Unfortunately, the Pro1 does not come with a live histogram in recording mode, or a grid overlay function. Histogram users will need to get used to analysing the scene manually and switching to playback mode after the shot.
Canon has equipped the PowerShot Pro1 comes with a full range of exposure modes, including auto, programme AE, aperture priority, shutter priority and full manual.
In Program AE mode, the optimum exposure value is calculated by the camera. You can also alter the aperture for example, and the camera will automatically adjust the shutter speed to compensate. However, the way in which this is done is unnecessarily trickier than most – you need to hit the AE Lock button first, then rotate the command dial/ jog wheel. Most cameras (including Canon DSLRs) omit the first step which speeds up the workflow.
In manual mode, the aperture or shutter speed is changed by the rotating jog dial with the forefinger. Pushing it in (imagine a push-button scroll wheel on a mouse) toggles between the two. Given that the Pro1 comes only with one scroll wheel, it is a neat way for handling this. Shutter speeds ranging from 1/4000 seconds to 15 seconds can be selected. A BULB mode is also available.
The Pro1 comes with some pre-defined scene modes including portrait, landscape and night modes, which are accessed via the command dial. There is also a panorama stitch assist mode that displays the last image taken to help align the next image.
In addition to these, two custom setting slots are available on the command dial, allowing users to recall commonly used settings at a twist. Settings saved include: shooting mode (P, Av, Tv, M), manual focus location, zoom location and other such settings that can be accessed via the recording menu. Those accessed via the FUNC button (ISO sensitivity, effects, image size and compression, EV compensation) can’t be saved as a custom setting though.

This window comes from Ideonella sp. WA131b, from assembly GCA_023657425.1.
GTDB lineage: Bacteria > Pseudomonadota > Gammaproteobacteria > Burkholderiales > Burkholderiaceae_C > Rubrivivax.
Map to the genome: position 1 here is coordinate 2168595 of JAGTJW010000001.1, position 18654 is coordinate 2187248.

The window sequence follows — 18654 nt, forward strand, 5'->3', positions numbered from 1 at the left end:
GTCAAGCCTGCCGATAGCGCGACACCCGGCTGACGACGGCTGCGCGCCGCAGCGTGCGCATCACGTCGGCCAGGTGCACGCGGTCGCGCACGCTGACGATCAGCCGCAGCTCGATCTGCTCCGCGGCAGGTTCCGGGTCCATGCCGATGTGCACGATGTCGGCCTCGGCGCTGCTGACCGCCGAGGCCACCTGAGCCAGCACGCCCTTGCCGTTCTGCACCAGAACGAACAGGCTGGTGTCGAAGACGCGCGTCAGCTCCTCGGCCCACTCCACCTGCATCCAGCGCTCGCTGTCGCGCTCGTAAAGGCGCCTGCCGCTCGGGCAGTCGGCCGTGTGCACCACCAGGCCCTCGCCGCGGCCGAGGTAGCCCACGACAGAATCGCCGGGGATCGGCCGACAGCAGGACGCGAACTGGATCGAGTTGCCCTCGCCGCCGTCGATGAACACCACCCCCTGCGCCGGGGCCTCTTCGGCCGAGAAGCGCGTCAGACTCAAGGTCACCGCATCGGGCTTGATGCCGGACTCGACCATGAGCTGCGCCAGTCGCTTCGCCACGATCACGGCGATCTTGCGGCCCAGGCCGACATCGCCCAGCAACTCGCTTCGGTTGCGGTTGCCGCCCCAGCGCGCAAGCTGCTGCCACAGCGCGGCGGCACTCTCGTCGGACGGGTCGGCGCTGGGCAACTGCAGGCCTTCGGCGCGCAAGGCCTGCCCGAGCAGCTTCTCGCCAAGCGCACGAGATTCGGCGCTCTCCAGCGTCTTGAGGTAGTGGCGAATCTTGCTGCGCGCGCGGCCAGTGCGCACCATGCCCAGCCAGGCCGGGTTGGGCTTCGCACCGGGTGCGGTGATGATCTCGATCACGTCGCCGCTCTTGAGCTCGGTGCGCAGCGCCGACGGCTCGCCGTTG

In default setting, the Pro1′s evaluative metering does a good job of measuring the lighting against its database of scenes. In circumstances requiring absolute control, Canon supplies a centre-weighted average and a spot metering mode. With spot metering, the zone can be set to the centre of the frame, or linked to the AF point if it has been set off centre.
Overly bright or dark scenes can be compensated for using the Exposure compensation setting, from +2.0 to -2.0 EV in 1/3 EV steps. There is also an Auto-bracket function, which will automatically take 3 frames with different exposure settings (-0.5EV, ±0, +0.5 EV) – quite handy when you don’t want to take any chances with those important shots.
As well as the Auto and preset white balance modes (Daylight, Cloudy, Tungsten, Fluorescent, Flash) there are also two custom white balance slots to save specific settings – e.g. if you’re working in a studio. There is no white balance bracketing function though.
While shooting at ISO50 will usually produce smoother images and more vibrant colours, increasing the ISO sensitivity will allow picture taking in lower light. The images captured at ISO50 are very smooth and noise free. The Pro1 only allows selections between ISO50 and ISO400 though, which was surprising as other manufacturers commonly offer up to 800 or 1600 settings.
While a digital camera is best suited to capturing stills, you may want to record the action and atmosphere of a scene on particular occasions. The Pro1 affords AVI recording with sound in three sizes (640 x 480, 320 x 240 and 160 x 120) although frame rate is only 15 frames per second the maximum length is only 30 seconds at 640 x 480 and about 3 minutes in the other modes. While you won’t be throwing out your handycam anytime soon, the movie mode records sound well, and is very fluid and of high quality.